Jennifer Nansubuga Makumbi is a Ugandan novelist, short story writer and poet. She has a PhD in Creative Writing from Lancaster University and her doctoral novel, The Kintu Saga, won the Kwani Manuscript Project in 2013. The novel was published in 2014 under the title Kintu. Jennifer also won the overall Commonwealth Short story prize 2014. She teaches Creative Writing at Lancaster University and is currently working on her second novel.
Karen Jennings holds Master’s degrees in both English Literature and Creative Writing from the University of Cape Town. Her debut novel, Finding Soutbek, was shortlisted for the 2013 Etisalat Prize for Literature. In 2014 her short story collection was published under the title Away from the Dead. Karen’s stories and poetry have been published in journals across the globe, in countries as diverse as Nigeria, Australia and Greece. In 2014 karen completed a PhD in Creative Writing at the University of KwaZulu-Natal under the supervision of Kobus Moolman.
Lauri Kubuitsile is a full time writer living in Mahalapye, Botswana. She has numerous published books (in South Africa, Botswana and overseas) and many short stories published around the world. Six of her books for children are prescribed reading in schools in Botswana and South Africa. She has won or been shortlisted for numerous prizes among them she was shortlisted for the 2011 Caine Prize, and twice won The Golden Baobab Prize for children’s stories. Her most recent books are a collection of short stories, In the Spirit of McPhineas Lata and Other Stories (Hands-On Books) and the sequel to her YA book, Signed, Hopelessly in Love (Tafelberg), titled Signed, The Secret Keeper published by Diamond Educational Publishers in Botswana.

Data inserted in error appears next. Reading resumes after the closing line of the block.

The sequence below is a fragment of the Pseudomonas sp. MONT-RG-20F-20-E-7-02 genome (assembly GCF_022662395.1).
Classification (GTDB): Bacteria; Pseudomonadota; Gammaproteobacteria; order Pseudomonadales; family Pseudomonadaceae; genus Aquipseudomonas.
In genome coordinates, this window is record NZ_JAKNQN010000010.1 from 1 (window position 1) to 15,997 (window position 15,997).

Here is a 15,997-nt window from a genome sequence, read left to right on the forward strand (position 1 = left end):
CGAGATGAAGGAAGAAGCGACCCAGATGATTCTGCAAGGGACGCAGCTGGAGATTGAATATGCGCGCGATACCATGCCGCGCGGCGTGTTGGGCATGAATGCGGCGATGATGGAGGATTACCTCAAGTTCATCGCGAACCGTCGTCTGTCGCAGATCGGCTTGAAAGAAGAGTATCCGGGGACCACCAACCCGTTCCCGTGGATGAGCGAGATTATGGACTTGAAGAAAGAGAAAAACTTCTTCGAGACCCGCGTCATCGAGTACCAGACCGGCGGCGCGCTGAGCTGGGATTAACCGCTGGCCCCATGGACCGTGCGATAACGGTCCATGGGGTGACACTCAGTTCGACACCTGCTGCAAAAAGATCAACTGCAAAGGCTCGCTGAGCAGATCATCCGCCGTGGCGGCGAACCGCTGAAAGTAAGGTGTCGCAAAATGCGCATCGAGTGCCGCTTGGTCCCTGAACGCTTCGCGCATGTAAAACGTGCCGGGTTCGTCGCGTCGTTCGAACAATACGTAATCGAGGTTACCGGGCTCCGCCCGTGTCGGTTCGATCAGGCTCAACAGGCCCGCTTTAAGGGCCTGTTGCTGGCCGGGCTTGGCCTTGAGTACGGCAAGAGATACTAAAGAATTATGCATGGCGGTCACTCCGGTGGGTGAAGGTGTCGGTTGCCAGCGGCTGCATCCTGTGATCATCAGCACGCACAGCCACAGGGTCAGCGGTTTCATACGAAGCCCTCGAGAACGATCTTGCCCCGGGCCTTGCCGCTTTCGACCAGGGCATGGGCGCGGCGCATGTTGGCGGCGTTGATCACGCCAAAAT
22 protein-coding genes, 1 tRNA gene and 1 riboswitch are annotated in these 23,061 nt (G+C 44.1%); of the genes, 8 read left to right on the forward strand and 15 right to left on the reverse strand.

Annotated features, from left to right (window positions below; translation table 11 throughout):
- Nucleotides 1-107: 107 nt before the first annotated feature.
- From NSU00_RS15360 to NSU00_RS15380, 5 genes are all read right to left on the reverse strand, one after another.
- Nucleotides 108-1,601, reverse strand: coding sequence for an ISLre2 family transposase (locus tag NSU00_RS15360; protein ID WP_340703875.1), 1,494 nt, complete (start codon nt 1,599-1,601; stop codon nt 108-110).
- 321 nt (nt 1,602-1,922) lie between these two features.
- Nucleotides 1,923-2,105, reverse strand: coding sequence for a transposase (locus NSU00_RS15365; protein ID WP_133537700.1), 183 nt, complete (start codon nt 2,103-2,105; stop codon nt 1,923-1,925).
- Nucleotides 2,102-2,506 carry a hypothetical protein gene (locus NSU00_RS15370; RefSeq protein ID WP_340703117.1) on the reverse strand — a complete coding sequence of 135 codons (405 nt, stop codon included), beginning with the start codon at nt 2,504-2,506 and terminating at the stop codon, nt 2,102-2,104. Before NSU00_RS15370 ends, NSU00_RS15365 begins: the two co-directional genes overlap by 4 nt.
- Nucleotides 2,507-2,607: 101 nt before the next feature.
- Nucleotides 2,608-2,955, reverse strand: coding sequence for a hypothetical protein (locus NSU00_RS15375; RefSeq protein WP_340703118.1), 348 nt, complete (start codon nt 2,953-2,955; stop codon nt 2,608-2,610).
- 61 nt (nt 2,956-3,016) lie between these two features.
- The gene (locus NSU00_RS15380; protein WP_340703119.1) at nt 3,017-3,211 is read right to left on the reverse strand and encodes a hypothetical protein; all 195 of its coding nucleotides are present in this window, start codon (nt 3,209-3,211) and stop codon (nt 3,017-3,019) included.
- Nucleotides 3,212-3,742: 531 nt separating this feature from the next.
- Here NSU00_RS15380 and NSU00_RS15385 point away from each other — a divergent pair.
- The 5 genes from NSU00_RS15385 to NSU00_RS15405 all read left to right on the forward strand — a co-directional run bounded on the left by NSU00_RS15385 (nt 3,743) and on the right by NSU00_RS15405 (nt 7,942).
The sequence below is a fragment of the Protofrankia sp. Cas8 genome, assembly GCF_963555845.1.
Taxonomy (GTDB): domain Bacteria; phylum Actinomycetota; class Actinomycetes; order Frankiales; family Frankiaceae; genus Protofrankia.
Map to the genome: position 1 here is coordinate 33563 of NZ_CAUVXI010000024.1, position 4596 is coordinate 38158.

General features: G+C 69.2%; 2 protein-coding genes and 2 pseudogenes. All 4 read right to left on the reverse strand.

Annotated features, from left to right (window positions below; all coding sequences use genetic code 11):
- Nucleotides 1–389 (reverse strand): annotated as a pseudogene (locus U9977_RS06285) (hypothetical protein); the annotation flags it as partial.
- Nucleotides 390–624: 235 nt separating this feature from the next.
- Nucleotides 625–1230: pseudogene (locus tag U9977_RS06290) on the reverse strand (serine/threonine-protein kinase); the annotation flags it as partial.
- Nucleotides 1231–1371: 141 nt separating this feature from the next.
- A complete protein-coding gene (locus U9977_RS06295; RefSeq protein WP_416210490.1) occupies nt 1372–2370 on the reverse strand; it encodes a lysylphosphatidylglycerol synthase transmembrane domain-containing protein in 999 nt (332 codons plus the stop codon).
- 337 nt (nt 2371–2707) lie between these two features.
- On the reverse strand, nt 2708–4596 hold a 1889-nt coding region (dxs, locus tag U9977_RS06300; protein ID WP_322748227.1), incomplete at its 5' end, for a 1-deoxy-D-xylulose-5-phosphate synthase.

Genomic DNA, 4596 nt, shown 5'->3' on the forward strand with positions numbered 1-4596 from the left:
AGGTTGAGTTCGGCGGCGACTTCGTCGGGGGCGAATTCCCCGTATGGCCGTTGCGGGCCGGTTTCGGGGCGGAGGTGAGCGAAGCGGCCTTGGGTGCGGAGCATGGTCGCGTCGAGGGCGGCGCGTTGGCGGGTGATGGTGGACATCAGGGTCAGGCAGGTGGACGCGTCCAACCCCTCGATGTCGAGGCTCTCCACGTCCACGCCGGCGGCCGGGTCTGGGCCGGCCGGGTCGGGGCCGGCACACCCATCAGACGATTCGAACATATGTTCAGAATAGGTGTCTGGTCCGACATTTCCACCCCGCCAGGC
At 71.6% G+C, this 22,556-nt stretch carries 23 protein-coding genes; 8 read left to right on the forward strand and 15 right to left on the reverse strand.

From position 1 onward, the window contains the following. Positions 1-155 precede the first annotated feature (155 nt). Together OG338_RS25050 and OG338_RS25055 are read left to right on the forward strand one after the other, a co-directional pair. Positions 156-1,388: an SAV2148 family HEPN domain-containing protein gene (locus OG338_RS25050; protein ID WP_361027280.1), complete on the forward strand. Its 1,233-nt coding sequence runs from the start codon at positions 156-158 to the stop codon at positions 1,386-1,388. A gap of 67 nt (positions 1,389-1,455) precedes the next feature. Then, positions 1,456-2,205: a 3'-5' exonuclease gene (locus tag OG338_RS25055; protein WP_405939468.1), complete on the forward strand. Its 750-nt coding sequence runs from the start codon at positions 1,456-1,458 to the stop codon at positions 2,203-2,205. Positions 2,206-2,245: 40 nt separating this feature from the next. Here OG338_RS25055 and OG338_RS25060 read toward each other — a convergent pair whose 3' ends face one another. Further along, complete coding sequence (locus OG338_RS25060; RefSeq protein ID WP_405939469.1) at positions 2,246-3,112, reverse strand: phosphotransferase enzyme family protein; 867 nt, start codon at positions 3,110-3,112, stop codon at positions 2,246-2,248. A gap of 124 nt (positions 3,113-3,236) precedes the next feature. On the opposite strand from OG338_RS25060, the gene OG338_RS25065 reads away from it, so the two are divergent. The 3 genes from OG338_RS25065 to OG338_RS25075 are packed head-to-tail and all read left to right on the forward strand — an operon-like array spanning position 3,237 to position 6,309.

Linda Musita is a writer, editor and lawyer. She is a literary agent at Lelsleigh Inc in Nairobi and an editor at the Star newspaper. Her fiction has been published on the Storymoja publishers’ blog and the Daily Nation. A Storymoja Hay Festival 2012/13 fellow, she is currently working on her first novel. She is a founder-member of Jalada and was named one of the Hay Festival Africa39 authors.
Meg Vandermerwe was born in 1978 in South Africa and raised and educated in Switzerland and the UK. In 2008, she returned to Cape Town, the city of her birth, after twenty two years abroad. She holds a degree in English Literature from Oxford University, and post graduate degrees in American literature and and Creative Writing from Sussex University and the University of East Anglia respectively. Meg lectures in Creative Writing and English Literature at the University of the Western Cape, where her responsibilities include, UWC CREATES, the first multilingual Creative Writing programme in South African Higher Education. She has published academic and creative work in South Africa, the UK and the US. Her two works of fiction, This Place I Call Home (2010) and Zebra Crossing (2013) were widely praised by critics, and Zebra Crossing was selected by the Cape Times as one of the ten best South African books published in 2013 and was Long Listed for the 2014 Sunday Times Literary Award. Zebra Crossing was completed as part of her PhD in Creative Writing at the University of Lancaster.
Mehul Gohil is a writer born and living in Nairobi, Kenya. He won the 2010 ‘Kenya I Live In’ national short story prize organised by Kwani Trust and was recently included in the Africa39 list which showcases the 39 best African writers under the age of 39. His short stories have been published in Kwani?, 2012 Caine Prize Anthology and online at Short Story Day – Africa and Jalada. His journalism and non-fiction pieces have been published online at Sahan Journal, Chessbase and Africa In Words. He is one of the founding members of the Oan-African literary collective JALADA.